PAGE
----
How do regulations around voter registration affect turnout?


JAN LEIGHLEY: Absentee options—especially if you can register for absentee and remain registered as absentee and be sent a ballot or receive a ballot to cast on Election Day for election day—that has historically had a substantial effect, but those laws have been in practice for a fairly long time. The newer types of registration do make it easier. And I’d say the ones that are most likely to have a substantial effect are those that move when you need to register closer to the actual Election Day.

How does turnout differ between midterm and presidential elections?


JAN LEIGHLEY: Presidential turnout is substantially higher than midterm elections, when members of Congress and a set of senators and governors might be up for re-election or election. And so, turnout in presidential elections, the turnout level, tends to be around 50 percent, depending on various circumstances associated with the election. Midterms are usually in the 30s. Again, depending on candidates, competitiveness, economic conditions, what the parties do to try to mobilize turnout.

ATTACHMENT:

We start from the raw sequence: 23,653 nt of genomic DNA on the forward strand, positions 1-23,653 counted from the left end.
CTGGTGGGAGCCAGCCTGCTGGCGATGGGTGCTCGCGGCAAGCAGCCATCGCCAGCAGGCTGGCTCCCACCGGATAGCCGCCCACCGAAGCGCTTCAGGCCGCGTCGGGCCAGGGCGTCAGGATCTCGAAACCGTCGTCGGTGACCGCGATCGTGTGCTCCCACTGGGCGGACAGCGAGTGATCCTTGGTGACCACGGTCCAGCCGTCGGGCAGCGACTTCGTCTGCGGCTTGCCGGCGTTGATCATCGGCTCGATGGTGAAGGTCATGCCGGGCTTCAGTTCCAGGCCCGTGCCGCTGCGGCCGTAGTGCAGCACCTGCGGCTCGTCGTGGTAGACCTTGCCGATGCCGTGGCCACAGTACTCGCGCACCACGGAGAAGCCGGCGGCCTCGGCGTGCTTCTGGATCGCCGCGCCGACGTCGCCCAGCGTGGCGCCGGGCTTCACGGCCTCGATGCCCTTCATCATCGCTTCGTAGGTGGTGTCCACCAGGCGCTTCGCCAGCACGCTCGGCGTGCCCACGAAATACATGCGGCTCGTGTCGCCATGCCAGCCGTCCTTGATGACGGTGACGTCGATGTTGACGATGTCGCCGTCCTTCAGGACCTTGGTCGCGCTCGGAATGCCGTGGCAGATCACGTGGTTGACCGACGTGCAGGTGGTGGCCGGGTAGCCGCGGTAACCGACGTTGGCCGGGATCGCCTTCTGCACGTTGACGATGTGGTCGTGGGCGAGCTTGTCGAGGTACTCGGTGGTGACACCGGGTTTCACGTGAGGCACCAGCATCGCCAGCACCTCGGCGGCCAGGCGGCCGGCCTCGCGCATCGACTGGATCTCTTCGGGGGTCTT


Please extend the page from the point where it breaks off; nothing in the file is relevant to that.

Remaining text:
Does higher turnout mean better representation of the voter population?


JAN LEIGHLEY: The turnout level, which is what we hear about the most, isn’t the only feature that’s important. The other feature is what 50 percent or 30 percent of voters who show up, who they are. And so, low turnout levels—like 30 percent, if you believe that’s low—that are nonetheless representative of all eligible voters, wouldn’t necessarily be a problem for representation and who is elected, if those 30 percent of voters were like that larger pool of everyone who’s eligible. And in fact, what we find in midterms compared to presidential is that one group, especially, and that is younger individuals, is especially underrepresented in midterms. So, the sense is younger individuals who are getting established as voters and figuring out how to vote and deciding whether it’s a priority, they vote far less in midterms than they do in presidential elections. And so, that’s a voice that isn’t heard perhaps as strongly as you might hope.